Endings are the hardest.
Some of my favorite endings are the ones that end in happy endings. Very cliche, I know, but it's just knowing that everything is going to be okay for these characters that I have attached myself to. Of the pieces we read in class, I think Purple Hibiscus had a decent ending. The person who had been causing all of the problems that the main characters faced was out of the picture, Kambili had grown into a mature young woman, and Jaja was going to be getting out of prison. All in all, it is a pretty good ending for the all the characters I liked, except for Aunty Ifeoma and her family who were rather unhappy in America. However, there was too much uncertainty in that ending for it to be perfect; moreover, I would have liked to have seen Jaja actually leave the prison with his family that day. There was too much that could happen in between where the book left off and until Jaja got out of prison; he could have been shanked in his sleep or died from starvation. I would have liked to know how that ended.
Another ending that I liked was the ending of the Harry Potter series, both the movies and the book. While it was a very cheesy ending with everyone ending up happily married with children, it is one of my favorite endings. I think that I just liked that they all ended up okay, after all the suffering and hardships that they had to deal with during their time at Hogwarts. Whether it was having to dodge Voldemort, who was trying so hard to get rid of Harry. Or the destruction of the Weasley home, Hermione erasing her parent's memory, and of course the death of Dumbledore. It was nice to see the magical British kids get their happy ending.
Samurai Champloo, is a short Japanese anime series about a girl searching for the "Samurai who smells of Sunflowers". She goes on this journey with two expert swordsmen who she randomly comes across, and enlists to travel with her as they kind of owe her. In the end, she finds the Samurai, but he is not what she expected. He is sickly and dying alone in a small shack on a hill. This is probably one of favorite endings, because even though he was not what she was expecting, she was still fulfilled. She was disappointed, but more happy that she found the answer that she was looking for. Oh yeah, plot twist, the Samurai is her father.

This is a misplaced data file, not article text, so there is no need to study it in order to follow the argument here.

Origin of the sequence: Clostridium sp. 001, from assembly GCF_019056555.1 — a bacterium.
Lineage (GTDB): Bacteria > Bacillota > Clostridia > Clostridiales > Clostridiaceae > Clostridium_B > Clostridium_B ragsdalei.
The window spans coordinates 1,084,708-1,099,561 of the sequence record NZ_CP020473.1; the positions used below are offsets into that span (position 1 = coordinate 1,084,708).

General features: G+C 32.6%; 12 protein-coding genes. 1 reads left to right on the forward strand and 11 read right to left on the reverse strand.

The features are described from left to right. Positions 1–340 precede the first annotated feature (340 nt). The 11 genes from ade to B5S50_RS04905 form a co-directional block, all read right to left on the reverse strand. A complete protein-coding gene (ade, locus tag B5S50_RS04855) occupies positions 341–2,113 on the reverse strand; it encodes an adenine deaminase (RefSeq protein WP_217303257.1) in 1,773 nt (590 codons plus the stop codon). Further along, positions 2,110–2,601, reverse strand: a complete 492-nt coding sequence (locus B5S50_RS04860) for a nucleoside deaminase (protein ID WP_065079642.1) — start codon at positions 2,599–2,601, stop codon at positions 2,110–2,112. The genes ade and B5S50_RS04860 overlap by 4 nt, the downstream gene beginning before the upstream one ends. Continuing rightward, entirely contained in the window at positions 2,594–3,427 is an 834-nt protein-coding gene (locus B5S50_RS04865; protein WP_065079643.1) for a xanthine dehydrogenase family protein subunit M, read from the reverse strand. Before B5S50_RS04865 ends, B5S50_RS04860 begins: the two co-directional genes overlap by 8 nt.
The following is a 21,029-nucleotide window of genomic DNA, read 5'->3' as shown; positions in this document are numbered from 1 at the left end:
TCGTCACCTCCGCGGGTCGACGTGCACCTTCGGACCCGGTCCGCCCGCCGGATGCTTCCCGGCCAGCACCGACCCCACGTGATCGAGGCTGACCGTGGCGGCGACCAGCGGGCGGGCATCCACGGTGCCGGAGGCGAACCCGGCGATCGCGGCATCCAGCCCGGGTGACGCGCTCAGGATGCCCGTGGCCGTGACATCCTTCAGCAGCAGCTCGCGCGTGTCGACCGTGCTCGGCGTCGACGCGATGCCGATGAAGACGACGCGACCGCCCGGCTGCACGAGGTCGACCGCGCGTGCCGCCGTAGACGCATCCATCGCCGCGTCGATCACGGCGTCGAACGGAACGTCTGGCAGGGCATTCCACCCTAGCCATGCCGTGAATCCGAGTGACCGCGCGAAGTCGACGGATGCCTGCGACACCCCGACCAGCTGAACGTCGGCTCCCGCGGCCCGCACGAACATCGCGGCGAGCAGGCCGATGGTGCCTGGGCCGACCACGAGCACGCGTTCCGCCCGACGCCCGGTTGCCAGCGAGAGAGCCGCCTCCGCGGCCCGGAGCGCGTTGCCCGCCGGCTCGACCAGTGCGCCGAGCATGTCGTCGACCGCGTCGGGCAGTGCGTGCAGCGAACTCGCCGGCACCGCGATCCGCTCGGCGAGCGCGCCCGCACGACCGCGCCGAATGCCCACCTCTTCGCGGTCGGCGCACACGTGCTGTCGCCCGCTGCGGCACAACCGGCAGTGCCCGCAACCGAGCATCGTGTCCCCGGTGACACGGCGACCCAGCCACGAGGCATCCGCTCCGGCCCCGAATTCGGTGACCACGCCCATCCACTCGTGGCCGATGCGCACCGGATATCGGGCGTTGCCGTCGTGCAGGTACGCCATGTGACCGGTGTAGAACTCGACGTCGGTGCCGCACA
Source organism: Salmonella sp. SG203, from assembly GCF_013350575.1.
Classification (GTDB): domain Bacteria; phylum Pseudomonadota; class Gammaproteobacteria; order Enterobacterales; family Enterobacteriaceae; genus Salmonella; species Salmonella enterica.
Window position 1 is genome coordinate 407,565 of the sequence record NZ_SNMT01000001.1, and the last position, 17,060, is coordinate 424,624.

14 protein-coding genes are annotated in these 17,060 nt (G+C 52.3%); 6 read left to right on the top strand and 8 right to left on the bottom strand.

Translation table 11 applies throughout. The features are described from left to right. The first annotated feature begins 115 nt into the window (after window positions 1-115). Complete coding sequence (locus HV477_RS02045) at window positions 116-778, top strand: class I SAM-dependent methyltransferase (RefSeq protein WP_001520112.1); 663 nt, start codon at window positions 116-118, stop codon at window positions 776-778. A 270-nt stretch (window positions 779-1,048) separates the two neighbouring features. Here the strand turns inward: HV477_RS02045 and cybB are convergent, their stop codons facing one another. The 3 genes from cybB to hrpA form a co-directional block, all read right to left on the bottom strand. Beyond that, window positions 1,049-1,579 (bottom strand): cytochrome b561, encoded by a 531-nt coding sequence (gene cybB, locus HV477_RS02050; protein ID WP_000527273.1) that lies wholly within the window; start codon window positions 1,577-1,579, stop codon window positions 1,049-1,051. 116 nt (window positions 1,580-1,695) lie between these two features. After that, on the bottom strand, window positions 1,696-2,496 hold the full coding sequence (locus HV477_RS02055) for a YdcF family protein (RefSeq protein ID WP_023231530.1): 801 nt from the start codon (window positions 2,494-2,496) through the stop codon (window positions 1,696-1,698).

The Trespasser had a very interesting ending. By far my favorite of the stories we have read in class. I like how the author brought the stories of the two girls together with the room, and how the trespasser left it. This is a good example of a good ending, because it showed a change in the main character. Also, it resonated in my mind, making me think about it further.
Blood Brothers, a play I saw in London, had a good ending as well. The play was about a pair of twins who were separated at birth. Their mother, a poor maid who already have more children than she could afford, gave one away to a woman that she was cleaning for. This woman had a miscarriage, and she was afraid that her husband would leave her if she did not have a child. Later in life, the twins find each other, and fall in love with the same girl. They become friends, but have a constant struggle over the fact that one was born into wealth while the other was poor, and the they were in love with the same woman. It ends with the poor twin shooting his wealthy brother, because he had "everything" and wanted to take Linda away. While this ending is a sad one, it is one of my favorites because it shows that humans can be capable of doing some pretty horrible things.
Endings come in many different shapes and sizes, and they should be able to do a variety of things. However, some endings cannot be like the others. They should work to leave the reader or viewer satisfied, making the entire piece of work worthwhile. The characters should also find some peace of mind, whether it is through death or something else. At the same time, they could also leave characters thinking and pondering their situation.